Asia

Taiwan president gives first apology to indigenous groups

Representatives, dressed in traditional clothing, from some of Taiwan"s 16 recognised indigenous tribes, attend a ceremony inside the Presidential Office building in Taipei on August 1, 2016 Image copyright AFP/Getty Images
Image caption Representatives from 16 indigenous tribes attended the ceremony

Taiwanese President Tsai Ing-wen has officially apologised to the island's indigenous population for centuries of mistreatment, the first time a leader has done so.

Speaking to representatives from 16 recognised native tribes, she said Taiwan had to face "the truth" to move forward "as a country of one people".

Ms Tsai said a historical justice commission would be established.

Immigrants from mainland China arrived in Taiwan about 400 years ago.

Indigenous people lost ancestral land rights and had their traditional lifestyles, languages and cultures restricted under harsh policies of assimilation.

They remain disadvantaged compared to other Taiwanese, with higher levels of unemployment and lower average wages.

They now make up about two percent of Taiwan's more than 23 million people.

"For the past 400 years, each regime that came to Taiwan has brutally violated indigenous people's existing rights through military might and land looting," Ms Tsai said, adding that a "simple verbal apology" was not enough.

She promised the government would give indigenous communities greater autonomy, improve their land rights and work to preserve native languages, AFP news agency reported.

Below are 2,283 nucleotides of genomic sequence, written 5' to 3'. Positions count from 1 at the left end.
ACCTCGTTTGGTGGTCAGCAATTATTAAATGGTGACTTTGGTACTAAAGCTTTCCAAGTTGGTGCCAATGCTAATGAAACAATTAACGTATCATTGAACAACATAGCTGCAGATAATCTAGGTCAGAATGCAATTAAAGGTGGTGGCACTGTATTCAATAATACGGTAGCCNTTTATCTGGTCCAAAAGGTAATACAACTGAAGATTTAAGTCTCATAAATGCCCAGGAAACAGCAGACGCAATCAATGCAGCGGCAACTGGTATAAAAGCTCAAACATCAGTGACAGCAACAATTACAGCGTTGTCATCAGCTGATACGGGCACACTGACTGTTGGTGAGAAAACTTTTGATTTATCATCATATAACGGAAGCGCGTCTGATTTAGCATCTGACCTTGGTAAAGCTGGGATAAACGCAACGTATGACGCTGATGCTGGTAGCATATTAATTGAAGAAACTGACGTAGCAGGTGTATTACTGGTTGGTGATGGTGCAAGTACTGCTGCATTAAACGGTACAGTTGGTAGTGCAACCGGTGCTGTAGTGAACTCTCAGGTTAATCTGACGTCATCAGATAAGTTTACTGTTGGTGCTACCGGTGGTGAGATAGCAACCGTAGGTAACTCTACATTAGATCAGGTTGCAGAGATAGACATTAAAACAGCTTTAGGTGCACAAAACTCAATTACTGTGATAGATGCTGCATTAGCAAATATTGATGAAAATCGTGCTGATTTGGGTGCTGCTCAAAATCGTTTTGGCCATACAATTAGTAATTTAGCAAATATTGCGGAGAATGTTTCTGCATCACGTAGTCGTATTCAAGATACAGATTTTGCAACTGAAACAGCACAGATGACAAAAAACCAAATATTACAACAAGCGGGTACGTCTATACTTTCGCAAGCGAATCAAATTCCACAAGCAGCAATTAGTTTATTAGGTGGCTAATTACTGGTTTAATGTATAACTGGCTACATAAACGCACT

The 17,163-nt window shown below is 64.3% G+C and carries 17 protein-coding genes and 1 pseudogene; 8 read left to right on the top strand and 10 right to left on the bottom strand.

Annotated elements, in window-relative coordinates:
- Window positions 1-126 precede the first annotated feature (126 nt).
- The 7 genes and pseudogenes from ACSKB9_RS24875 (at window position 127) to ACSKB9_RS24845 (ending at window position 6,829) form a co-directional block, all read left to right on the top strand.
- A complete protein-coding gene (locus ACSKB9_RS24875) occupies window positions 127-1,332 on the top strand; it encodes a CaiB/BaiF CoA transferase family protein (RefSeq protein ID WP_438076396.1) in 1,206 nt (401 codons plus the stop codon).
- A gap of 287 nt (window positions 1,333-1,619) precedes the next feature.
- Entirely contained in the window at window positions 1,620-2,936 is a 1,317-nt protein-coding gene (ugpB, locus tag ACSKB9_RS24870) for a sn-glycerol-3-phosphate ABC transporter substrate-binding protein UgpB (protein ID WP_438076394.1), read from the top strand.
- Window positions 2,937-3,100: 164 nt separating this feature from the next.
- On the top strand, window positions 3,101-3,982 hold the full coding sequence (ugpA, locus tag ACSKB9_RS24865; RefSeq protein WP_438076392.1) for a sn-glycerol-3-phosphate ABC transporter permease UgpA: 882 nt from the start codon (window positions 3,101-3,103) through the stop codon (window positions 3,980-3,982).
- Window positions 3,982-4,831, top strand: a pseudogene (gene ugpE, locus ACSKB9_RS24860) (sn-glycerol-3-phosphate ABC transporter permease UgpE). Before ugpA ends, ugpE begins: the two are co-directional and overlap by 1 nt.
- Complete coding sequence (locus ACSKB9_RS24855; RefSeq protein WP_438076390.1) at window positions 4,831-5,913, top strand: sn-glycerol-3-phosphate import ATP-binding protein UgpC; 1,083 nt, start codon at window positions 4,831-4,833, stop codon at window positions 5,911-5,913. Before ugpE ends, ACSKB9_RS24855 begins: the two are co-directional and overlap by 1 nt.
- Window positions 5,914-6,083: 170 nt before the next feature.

Image copyright AFP/Getty Images
Image caption Capen Nganaen, an 80-year-old leader from the Yami tribe, attended the ceremony

Capen Nganen, an 80-year-old representative of the Yami people, said he hoped the government "will truly deliver on the promises made in this apology".

Other indigenous activists said they had expected more in terms of policy.

Protests outside Ms Tsai's office over the weekend called for indigenous hunting rights to be protected.

The establishment of national parks on their land has led to anger over the need to obtain permits for hunting, fishing and foraging.

Ms Tsai, whose Democratic Progressive Party came to power in January, is the first Taiwanese leader with aboriginal heritage.

Her paternal grandmother was from the Paiwan indigenous tribe and she had promised an apology during the election campaign.

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